Examples of different Blackletter styles photographed from the book "Fraktur Mon Amour" by Judith Schalansky (Schmidt Publishing, 2008).

The blackletter attracted me mainly for structural reasons, opening many possibilities within its design. Drawn with a broad nib pen, the Schwabacher bears many similarities with conventional Hebrew block letters: high in contrast, modular, and including a variety of angles and fluid strokes. Despite its controversial history, I decided to reclaim the blackletter in this project. It solved many practical issues, for example, merging a round and a straight letter—like O and ד. For that reason, the Latin base became the capitals of the Schwabacher blackletter.

Constructing of the hybrid letters by Veronika Larsson.

Due to the hegemony of the Latin script in typeface design, multiscript usually derives from Latin to draw the Arabic, Hebrew, Devanagari, and other scripts. To avoid this Latin-centric starting point, I began with the Hebrew letter. Riva’s calligraphy for the ketubah laid the ground for the design. Only when Hebrew letters stood independently, I moved onto the Latin ones, which then became added ornaments to the Hebrew base. My lack of literacy in Yiddish or Hebrew posed a problem from the beginning of the process, as typeface design requires high familiarity with the letterforms, proportions, details, and overall linguistic fluency. I needed professional help, and a community to turn to for support.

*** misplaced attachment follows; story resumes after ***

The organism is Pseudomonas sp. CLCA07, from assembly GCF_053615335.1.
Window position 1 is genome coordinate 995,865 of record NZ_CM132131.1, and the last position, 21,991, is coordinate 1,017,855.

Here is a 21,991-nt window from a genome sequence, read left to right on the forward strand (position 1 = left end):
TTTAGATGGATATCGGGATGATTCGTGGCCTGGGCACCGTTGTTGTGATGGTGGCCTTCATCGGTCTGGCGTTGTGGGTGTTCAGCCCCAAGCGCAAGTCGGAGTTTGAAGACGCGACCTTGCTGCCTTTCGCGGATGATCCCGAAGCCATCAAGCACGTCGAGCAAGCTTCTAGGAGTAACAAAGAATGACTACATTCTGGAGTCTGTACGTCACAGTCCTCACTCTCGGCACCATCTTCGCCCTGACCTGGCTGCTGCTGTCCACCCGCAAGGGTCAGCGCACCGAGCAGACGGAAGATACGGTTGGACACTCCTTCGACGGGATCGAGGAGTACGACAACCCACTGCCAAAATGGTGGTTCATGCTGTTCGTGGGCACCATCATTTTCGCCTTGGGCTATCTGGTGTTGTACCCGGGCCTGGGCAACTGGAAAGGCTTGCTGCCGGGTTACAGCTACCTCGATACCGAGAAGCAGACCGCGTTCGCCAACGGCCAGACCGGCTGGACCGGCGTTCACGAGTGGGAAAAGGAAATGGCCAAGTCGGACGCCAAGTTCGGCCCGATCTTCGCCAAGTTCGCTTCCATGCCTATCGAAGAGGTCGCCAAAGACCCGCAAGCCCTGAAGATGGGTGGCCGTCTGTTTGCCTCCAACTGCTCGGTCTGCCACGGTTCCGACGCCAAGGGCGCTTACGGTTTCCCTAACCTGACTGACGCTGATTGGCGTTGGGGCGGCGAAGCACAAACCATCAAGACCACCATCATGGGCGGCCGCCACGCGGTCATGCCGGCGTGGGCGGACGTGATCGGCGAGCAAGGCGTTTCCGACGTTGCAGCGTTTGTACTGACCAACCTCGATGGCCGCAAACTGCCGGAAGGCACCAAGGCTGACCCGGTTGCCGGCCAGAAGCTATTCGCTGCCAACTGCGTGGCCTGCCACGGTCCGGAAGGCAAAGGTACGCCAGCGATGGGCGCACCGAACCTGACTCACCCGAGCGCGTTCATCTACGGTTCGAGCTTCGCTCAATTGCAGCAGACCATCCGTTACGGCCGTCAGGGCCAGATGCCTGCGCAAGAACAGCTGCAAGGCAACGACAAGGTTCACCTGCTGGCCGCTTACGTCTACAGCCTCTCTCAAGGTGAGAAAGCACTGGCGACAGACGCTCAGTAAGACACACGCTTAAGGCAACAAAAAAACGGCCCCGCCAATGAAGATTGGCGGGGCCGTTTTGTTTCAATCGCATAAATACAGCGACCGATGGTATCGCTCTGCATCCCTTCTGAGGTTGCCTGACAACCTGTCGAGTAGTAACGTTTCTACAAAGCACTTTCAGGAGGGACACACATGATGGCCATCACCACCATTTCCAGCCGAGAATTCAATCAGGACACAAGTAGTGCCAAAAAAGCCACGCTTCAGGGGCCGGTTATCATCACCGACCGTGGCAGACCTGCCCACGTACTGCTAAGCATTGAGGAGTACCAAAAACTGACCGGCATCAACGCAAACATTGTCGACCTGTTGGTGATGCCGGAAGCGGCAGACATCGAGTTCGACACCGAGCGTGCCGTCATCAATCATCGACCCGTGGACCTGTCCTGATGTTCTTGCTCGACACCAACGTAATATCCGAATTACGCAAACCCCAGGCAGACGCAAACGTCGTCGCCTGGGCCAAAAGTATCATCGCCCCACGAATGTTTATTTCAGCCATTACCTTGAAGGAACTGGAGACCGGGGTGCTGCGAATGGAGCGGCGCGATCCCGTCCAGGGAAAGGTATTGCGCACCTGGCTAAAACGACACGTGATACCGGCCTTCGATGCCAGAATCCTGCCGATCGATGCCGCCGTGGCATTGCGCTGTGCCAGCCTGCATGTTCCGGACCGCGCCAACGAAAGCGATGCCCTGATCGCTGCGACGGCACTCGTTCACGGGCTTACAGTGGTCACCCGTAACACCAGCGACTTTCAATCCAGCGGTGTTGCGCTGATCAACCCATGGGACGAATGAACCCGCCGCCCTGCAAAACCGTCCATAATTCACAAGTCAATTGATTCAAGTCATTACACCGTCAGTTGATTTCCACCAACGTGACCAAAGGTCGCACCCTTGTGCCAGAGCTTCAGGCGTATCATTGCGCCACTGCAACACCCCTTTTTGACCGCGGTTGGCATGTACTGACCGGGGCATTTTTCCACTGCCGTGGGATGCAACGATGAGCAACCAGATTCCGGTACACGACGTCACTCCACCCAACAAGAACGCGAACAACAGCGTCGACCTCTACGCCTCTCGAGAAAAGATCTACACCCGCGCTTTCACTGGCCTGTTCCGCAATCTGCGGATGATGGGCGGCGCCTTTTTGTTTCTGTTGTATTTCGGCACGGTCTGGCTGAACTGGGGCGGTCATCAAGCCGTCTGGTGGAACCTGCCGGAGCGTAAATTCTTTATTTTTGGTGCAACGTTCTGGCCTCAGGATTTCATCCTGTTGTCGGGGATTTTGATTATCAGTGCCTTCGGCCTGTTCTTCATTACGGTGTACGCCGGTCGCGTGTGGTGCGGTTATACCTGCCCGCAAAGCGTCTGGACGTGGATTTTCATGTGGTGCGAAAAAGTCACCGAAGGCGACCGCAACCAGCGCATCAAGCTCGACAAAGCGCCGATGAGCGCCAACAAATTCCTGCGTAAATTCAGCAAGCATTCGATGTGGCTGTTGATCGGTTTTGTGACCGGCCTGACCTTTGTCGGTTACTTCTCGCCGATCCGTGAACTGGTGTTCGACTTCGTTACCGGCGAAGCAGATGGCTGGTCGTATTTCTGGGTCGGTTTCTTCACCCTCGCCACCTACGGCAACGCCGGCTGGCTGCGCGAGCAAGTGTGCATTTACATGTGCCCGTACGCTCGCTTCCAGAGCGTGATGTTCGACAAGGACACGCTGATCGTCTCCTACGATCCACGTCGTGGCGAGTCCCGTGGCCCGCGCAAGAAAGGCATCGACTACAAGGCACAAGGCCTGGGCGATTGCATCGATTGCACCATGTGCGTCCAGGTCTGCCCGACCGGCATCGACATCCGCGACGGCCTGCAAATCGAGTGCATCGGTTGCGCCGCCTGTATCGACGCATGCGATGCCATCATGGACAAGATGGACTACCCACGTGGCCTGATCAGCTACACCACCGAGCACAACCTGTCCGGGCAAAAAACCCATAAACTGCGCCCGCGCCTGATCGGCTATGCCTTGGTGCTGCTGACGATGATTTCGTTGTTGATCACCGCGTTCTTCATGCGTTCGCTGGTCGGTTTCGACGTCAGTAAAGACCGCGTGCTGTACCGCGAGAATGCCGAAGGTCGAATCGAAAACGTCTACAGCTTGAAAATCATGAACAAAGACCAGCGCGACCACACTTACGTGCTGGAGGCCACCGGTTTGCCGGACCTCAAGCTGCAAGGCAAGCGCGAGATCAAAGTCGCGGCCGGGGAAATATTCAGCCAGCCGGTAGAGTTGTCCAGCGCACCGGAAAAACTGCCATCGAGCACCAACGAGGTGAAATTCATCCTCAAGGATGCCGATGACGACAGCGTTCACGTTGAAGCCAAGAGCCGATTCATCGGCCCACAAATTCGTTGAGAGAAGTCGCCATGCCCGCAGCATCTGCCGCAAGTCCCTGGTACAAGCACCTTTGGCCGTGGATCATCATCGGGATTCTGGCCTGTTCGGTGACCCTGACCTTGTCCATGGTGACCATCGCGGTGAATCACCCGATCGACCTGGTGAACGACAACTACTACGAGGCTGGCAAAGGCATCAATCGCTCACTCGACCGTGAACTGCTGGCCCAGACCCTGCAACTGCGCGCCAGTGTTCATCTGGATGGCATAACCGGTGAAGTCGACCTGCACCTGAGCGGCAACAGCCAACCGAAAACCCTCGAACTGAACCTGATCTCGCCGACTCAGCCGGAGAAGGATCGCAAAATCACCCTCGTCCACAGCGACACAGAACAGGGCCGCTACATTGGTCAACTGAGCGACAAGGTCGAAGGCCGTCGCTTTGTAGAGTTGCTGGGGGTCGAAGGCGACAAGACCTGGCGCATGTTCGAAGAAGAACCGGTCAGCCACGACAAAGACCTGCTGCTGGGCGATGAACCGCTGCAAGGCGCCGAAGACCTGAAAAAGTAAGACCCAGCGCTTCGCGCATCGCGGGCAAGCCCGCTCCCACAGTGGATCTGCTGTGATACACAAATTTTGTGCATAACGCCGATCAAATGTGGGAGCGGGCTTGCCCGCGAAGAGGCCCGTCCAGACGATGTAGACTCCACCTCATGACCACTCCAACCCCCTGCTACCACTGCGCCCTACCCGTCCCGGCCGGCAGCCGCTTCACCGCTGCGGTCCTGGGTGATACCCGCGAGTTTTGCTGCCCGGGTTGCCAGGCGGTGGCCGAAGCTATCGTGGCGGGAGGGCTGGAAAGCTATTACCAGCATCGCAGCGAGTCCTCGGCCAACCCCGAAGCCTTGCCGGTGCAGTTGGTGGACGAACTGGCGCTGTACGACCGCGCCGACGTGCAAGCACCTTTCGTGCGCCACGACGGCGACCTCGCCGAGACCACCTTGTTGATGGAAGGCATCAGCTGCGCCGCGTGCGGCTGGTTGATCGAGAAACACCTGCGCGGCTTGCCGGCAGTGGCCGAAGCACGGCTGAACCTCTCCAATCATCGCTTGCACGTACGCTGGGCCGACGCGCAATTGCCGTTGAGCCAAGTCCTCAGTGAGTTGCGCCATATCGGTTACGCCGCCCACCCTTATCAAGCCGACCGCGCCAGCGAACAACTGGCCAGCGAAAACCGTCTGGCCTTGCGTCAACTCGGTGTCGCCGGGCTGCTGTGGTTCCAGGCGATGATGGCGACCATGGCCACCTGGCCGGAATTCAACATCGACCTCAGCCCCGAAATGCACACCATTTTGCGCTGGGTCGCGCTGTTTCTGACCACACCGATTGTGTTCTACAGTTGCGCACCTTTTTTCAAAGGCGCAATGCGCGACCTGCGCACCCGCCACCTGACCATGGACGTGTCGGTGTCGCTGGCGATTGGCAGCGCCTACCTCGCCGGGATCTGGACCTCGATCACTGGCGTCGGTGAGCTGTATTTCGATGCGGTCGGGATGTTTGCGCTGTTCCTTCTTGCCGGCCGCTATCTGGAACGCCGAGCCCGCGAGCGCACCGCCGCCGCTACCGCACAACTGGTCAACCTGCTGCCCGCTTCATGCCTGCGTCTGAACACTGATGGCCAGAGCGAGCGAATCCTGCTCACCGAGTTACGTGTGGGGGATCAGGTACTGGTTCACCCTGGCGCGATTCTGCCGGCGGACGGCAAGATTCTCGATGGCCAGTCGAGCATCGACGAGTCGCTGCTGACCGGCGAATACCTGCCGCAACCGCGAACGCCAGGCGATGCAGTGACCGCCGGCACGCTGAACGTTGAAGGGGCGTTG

Between community and legibility

The collective is an integral and almost default part of Jewish life, as the community forms its primary organizing structure. Over centuries, the golus (exile) led to the rise of the diaspora: wherever Jewish people moved, they established communal governance and organizations. They built mikvos (ritual baths), shuls (synagogues), andxw chedarim (elementary schools), set up gmachim (free-loan funds), and extended practices of giving according to the halakha (Jewish religious law). I haven’t actively been part of any kehilla (Jewish community) throughout my life. However, through working on the typeface, learning, and reconnecting with my heritage, I found a vibrant but extremely hidden community connected either through the same ethnic and cultural background, or by a sheer interest in and passion for the survival of the Yiddish language.